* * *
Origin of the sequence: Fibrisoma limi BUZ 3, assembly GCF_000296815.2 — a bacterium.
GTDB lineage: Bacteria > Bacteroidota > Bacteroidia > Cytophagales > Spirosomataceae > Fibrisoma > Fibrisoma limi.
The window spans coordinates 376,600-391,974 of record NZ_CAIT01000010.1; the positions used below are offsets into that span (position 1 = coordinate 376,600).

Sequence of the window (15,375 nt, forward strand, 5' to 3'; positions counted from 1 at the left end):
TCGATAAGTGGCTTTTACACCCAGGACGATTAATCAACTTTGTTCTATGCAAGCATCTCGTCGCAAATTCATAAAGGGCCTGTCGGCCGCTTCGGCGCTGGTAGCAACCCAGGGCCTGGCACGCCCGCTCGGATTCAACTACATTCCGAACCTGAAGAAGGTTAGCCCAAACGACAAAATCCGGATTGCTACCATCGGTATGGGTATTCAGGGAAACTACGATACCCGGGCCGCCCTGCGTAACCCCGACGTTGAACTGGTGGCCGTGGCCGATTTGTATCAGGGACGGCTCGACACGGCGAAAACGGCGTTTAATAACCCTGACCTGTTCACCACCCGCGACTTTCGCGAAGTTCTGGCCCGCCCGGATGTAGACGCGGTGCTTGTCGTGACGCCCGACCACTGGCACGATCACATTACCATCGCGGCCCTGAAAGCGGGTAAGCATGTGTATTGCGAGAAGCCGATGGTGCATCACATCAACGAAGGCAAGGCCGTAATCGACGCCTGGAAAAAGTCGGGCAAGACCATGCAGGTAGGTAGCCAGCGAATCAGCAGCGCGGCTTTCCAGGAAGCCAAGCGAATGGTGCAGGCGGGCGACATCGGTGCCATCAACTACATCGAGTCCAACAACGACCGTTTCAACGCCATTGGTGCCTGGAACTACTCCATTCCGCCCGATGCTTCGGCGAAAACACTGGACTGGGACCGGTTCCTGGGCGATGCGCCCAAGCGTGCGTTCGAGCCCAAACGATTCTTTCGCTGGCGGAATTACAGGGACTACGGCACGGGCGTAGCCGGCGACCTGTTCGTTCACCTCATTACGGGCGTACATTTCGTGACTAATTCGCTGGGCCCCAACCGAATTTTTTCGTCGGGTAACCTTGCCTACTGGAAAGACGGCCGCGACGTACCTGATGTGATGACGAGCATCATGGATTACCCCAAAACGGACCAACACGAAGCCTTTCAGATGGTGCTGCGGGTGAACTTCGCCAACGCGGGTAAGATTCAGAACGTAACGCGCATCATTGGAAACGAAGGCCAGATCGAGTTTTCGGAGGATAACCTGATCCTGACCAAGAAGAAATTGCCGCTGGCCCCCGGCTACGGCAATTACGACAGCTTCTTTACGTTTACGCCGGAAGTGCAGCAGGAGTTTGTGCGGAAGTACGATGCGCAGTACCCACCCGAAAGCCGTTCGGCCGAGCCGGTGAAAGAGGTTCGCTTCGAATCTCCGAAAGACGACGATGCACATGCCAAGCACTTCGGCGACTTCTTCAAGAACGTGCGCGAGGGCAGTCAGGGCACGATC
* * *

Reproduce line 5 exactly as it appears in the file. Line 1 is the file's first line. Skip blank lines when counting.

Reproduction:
TCGATAAGTGGCTTTTACACCCAGGACGATTAATCAACTTTGTTCTATGCAAGCATCTCGTCGCAAATTCATAAAGGGCCTGTCGGCCGCTTCGGCGCTGGTAGCAACCCAGGGCCTGGCACGCCCGCTCGGATTCAACTACATTCCGAACCTGAAGAAGGTTAGCCCAAACGACAAAATCCGGATTGCTACCATCGGTATGGGTATTCAGGGAAACTACGATACCCGGGCCGCCCTGCGTAACCCCGACGTTGAACTGGTGGCCGTGGCCGATTTGTATCAGGGACGGCTCGACACGGCGAAAACGGCGTTTAATAACCCTGACCTGTTCACCACCCGCGACTTTCGCGAAGTTCTGGCCCGCCCGGATGTAGACGCGGTGCTTGTCGTGACGCCCGACCACTGGCACGATCACATTACCATCGCGGCCCTGAAAGCGGGTAAGCATGTGTATTGCGAGAAGCCGATGGTGCATCACATCAACGAAGGCAAGGCCGTAATCGACGCCTGGAAAAAGTCGGGCAAGACCATGCAGGTAGGTAGCCAGCGAATCAGCAGCGCGGCTTTCCAGGAAGCCAAGCGAATGGTGCAGGCGGGCGACATCGGTGCCATCAACTACATCGAGTCCAACAACGACCGTTTCAACGCCATTGGTGCCTGGAACTACTCCATTCCGCCCGATGCTTCGGCGAAAACACTGGACTGGGACCGGTTCCTGGGCGATGCGCCCAAGCGTGCGTTCGAGCCCAAACGATTCTTTCGCTGGCGGAATTACAGGGACTACGGCACGGGCGTAGCCGGCGACCTGTTCGTTCACCTCATTACGGGCGTACATTTCGTGACTAATTCGCTGGGCCCCAACCGAATTTTTTCGTCGGGTAACCTTGCCTACTGGAAAGACGGCCGCGACGTACCTGATGTGATGACGAGCATCATGGATTACCCCAAAACGGACCAACACGAAGCCTTTCAGATGGTGCTGCGGGTGAACTTCGCCAACGCGGGTAAGATTCAGAACGTAACGCGCATCATTGGAAACGAAGGCCAGATCGAGTTTTCGGAGGATAACCTGATCCTGACCAAGAAGAAATTGCCGCTGGCCCCCGGCTACGGCAATTACGACAGCTTCTTTACGTTTACGCCGGAAGTGCAGCAGGAGTTTGTGCGGAAGTACGATGCGCAGTACCCACCCGAAAGCCGTTCGGCCGAGCCGGTGAAAGAGGTTCGCTTCGAATCTCCGAAAGACGACGATGCACATGCCAAGCACTTCGGCGACTTCTTCAAGAACGTGCGCGAGGGCAGTCAGGGCACGATC